Tax reform impasse has Legislature all tied up in knots

Washington lawmakers all agree the state’s tax system is broken. Why they still can’t fix it.

By John Stang, January 7, 2014, Crosscut

Talk to almost any elected state official in Olympia — including the governor and the Legislature’s budget writers — and you will hear that Washington’s tax code is among the worst in the nation.

 

“We have a stupid tax code, a bad tax code designed in the 1930s,” said Rep. Ross Hunter, D-Medina and chairman of the House Appropriations Committee.

 

Washington has one of the highest sales tax rates in the nation — a tax that hits people surviving paycheck to paycheck harder than it does those with significant savings. The Tax Foundation, a Washington D.C.-based tax research organization, puts Washington’s combined state and average local sales tax at 8.88 percent, fourth highest in the United States. Washington is one of six states with no income tax — a type of tax that tends to hit higher earners more in sheer dollars and in percentages of income. Washington is also one of nine states that don’t tax capital gains. This means people with significant investment portfolios dodge the taxman.

 

No one in Olympia likes Washington’s business-and-occupation tax, which hits the gross receipts — not the net incomes —of businesses. That means firms with narrow profit margins face an extra burden. Also, the majority of Washington’s businesses make less than $250,000 annually. This makes the gross receipts aspect a heavier burden.

 

Meanwhile, Washington has more than 650 different tax breaks. Their sheer number sparks anti-exemption rhetoric in the abstract, but politically they are extremely difficult to repeal — especially when tackled specifically one-by-one. Also, repealing a politically feasible number of tax breaks might raise a few hundred million dollars at most per budget biennium — a healthy gain, but far short of any multi-billion-dollar silver bullet for the Legislature’s budget woes.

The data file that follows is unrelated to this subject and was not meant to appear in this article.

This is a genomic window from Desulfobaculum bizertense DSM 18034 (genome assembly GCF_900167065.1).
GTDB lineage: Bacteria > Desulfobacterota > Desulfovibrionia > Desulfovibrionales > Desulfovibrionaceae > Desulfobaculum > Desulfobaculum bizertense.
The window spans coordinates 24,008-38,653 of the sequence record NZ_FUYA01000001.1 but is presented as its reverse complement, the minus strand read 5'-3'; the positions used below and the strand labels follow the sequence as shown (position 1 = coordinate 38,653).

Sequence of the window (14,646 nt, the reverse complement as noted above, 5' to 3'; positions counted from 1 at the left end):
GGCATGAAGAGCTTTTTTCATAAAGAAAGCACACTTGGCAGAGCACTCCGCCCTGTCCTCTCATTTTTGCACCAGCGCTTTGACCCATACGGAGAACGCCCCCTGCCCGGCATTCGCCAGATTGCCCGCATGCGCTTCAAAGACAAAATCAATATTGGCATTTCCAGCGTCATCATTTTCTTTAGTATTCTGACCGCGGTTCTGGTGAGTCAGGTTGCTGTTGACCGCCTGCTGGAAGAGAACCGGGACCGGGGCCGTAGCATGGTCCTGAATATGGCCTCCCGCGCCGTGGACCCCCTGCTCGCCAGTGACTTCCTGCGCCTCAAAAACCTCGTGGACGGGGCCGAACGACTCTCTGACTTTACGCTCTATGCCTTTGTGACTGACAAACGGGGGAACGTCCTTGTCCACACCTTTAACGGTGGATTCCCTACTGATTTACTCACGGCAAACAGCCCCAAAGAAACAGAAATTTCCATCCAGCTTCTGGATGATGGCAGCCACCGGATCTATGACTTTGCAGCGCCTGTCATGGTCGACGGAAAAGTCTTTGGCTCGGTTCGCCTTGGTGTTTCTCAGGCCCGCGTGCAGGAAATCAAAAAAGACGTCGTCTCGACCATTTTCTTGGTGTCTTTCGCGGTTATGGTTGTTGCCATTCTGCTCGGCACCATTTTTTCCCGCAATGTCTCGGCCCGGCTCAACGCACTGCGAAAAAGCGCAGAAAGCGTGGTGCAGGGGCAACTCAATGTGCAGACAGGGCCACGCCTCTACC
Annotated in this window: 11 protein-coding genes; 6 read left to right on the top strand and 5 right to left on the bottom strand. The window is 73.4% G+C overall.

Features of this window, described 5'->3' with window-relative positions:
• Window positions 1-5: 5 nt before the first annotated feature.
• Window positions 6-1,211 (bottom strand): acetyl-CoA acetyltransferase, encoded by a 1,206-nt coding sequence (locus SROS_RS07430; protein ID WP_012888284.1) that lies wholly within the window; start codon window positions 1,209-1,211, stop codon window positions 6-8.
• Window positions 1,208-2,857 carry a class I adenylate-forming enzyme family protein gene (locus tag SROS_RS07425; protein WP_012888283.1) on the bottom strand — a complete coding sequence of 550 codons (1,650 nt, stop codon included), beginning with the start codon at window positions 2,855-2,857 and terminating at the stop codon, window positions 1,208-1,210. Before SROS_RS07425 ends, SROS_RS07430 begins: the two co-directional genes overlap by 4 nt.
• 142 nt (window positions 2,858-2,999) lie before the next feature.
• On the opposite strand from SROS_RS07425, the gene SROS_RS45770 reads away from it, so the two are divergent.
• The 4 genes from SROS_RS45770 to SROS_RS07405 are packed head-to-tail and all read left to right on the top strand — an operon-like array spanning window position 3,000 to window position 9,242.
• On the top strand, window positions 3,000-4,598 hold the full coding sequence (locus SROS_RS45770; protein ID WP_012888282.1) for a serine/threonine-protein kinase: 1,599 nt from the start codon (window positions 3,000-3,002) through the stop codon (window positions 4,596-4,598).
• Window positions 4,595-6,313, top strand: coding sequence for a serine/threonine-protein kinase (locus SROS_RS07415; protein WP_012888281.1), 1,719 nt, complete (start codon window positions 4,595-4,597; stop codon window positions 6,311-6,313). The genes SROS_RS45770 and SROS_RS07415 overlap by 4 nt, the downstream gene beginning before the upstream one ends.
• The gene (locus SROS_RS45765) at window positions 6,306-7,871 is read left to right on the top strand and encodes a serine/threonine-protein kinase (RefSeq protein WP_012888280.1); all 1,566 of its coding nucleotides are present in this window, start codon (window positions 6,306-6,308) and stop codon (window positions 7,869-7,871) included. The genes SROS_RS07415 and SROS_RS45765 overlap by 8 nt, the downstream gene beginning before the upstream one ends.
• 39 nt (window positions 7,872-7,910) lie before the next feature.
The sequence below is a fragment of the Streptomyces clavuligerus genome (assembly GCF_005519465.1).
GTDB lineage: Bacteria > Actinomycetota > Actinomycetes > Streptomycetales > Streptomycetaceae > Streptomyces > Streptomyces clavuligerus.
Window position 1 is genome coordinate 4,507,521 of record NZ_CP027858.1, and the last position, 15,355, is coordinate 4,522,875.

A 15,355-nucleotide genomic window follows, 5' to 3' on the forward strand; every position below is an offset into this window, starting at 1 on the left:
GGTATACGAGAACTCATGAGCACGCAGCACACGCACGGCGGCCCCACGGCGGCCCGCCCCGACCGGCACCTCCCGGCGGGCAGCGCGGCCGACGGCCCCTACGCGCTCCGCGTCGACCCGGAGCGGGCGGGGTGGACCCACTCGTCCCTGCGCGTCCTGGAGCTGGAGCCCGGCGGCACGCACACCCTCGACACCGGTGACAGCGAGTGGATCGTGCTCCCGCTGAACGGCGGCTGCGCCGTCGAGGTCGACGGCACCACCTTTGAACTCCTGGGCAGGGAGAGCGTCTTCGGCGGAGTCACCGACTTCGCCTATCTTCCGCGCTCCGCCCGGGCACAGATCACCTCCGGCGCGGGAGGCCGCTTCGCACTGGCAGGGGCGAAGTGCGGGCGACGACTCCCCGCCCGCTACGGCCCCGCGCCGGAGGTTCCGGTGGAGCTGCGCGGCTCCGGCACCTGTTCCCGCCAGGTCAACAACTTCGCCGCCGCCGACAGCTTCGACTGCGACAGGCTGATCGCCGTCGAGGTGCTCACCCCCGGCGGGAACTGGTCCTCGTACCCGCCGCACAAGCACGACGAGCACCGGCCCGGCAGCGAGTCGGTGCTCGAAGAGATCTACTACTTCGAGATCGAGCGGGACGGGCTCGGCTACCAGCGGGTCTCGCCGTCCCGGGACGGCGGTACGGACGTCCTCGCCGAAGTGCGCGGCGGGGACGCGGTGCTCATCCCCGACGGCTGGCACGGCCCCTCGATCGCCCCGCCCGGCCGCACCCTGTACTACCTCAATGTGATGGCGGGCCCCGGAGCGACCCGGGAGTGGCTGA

All this translates to the working class carrying more of Washington’s tax burden than the state’s upper class. In late December, Gov. Jay Inslee said Washington’s economic top 1 percent pays an average of 2.8 percent of their incomes in state and local taxes, while the middle 40 percent pays averages of 8.7 percent to 10.4 percent. The bottom 20 percent pays an average of 16.9 percent.

 

“Washington’s tax system is the most unfair in the nation to working people,” Inslee said. Hunter added: “We’ re taxing a smaller and smaller fraction of the economy.”

 

This also means less-than-desirable revenue sources for the Legislature to use as it faces a $3.28 billion deficit for education fixes in 2015-2017. The state Supreme Court and the voters who passed initiative 1351 are both calling for dramatic improvements in student-teacher ratios in public schools.

 

Add to that burden the state’s financial demands in other categories, including normal inflation, court-ordered fixes in mental health and $583 million in negotiated pay increases for state employees.

 

The bottom line is that the Legislature will have to acquire more than $4 billion in extra revenue to meet the new requirements for this budget biennium. There is no politically painless way to raise that cash.